This is not to suggest that he is unhappy, just that it took him some time to find his calling. He says: “I’m very happy because it fulfils all the different parts [of me]. There’s a lot of creativity in public law, a lot of inspirational rushes to the brain when you think of a new legal argument.”

But the interest in literature paid off in the end. He has had two short stories published while a barrister, one in the highly literary London Magazine, the other in the less auspicious Just 17, but everything began to change when he wrote his second law book, Judicial Review Law and Procedure, first published in 1985.

He says: “In 1985 I got a judicial review case, and it was as if I suddenly saw this possibility, I felt this was really, really interesting. And it was just around the time when a few public law cases had suggested that there was a division between public and private law. I had written a book before on mobile homes, which had only got me more county court work, but I suddenly thought, ‘What about a book on judicial review?’ The only handicap was I didn’t know anything about it, but I took three months off and just blitzed it. That book ultimately did change my career, turned it around.”

Although the book was relatively successful, he was still rejected by every public law set he applied to, including 39 Essex Street, which said he was too old. However, three years later, 39 Essex Street changed its mind after Gordon had several cases against the then treasury devil, now Justice John Laws. He joined the set in 1990, and he took silk there in 1994.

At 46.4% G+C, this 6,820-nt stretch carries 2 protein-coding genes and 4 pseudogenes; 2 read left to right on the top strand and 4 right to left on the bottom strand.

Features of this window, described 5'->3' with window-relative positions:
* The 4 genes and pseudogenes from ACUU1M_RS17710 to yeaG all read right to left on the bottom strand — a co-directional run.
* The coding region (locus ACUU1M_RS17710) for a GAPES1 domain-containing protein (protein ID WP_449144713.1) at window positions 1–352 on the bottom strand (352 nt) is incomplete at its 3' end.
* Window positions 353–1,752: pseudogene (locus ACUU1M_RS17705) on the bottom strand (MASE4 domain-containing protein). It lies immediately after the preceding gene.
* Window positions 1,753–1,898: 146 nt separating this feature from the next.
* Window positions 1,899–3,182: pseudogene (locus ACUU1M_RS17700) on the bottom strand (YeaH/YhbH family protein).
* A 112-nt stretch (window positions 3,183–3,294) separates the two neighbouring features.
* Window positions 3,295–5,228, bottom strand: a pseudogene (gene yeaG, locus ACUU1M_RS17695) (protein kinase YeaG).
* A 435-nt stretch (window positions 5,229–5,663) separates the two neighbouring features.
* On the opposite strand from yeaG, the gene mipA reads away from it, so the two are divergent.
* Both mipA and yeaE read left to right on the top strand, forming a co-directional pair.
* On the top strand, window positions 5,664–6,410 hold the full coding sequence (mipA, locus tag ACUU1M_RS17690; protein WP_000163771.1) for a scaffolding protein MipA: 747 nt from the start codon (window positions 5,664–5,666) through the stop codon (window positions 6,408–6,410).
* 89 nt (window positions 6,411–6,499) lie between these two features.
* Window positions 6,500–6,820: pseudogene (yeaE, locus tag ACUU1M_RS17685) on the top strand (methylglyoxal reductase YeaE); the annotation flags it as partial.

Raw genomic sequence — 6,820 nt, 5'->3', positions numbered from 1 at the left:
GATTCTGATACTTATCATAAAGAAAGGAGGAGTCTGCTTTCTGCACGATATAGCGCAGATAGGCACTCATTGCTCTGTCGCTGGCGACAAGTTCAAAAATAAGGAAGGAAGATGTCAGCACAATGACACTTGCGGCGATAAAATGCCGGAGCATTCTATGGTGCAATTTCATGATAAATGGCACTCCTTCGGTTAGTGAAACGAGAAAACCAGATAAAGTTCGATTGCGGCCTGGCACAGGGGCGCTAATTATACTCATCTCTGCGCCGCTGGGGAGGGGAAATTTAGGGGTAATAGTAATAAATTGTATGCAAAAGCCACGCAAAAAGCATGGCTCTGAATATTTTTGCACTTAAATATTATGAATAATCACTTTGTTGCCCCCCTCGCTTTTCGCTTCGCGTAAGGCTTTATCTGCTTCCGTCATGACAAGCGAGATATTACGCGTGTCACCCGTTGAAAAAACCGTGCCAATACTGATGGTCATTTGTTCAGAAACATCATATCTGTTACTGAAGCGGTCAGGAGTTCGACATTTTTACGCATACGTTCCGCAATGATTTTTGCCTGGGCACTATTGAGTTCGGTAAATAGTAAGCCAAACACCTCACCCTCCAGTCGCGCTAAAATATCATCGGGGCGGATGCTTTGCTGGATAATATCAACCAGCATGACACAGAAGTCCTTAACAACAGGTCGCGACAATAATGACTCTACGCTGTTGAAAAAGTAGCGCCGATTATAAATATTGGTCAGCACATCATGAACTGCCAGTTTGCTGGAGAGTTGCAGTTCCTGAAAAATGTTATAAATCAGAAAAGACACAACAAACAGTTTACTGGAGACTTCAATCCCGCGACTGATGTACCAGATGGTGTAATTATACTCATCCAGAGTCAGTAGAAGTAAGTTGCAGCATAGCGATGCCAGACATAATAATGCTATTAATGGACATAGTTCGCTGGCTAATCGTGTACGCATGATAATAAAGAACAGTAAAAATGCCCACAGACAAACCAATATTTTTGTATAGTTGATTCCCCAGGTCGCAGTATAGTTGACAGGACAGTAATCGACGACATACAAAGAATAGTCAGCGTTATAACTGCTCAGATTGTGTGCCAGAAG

The move to Brick Court was motivated by his belief that the European dimension of public law is becoming more important and Brick Court is highly developed in that area. The first year has been easier in terms of bringing clients and fitting in than when he went to 39 Essex Street, and he says that he is certain it is where he will remain for the rest of his time at the bar.

The one flicker of real emotion during the interview comes when I ask him about his future and the judiciary. There is no change in tone, but he averts his gaze before he answers: “I wouldn’t at all rule that out if it was ever offered, but only if it is in a kind of area I wanted to practise. The problem is that High Court judges spend a lot of time on circuit on law which really I haven’t done for a long time. If it was sitting doing public law, for most of the time at least, I certainly wouldn’t exclude that.”

A job on the bench would be quite an achievement for a supposedly slow boy, and Gordon would be ideal as long as he was doing law that he is interested in. Boredom has been his great enemy, and he is doing well now because he enjoys the work. If he does ever tire of the law, though, he might just do what he has been hankering after for all those years. “I could give the whole thing up to produce the great novel. But I can see that ending in catastrophe. I’ve just been reading Anna Karenina, and I just marvel at the way Tolstoy could create experience on the page. I can’t imagine being able to do that, and yet it is really what I’d most like to be doing.”

Law’s loss might be literature’s gain.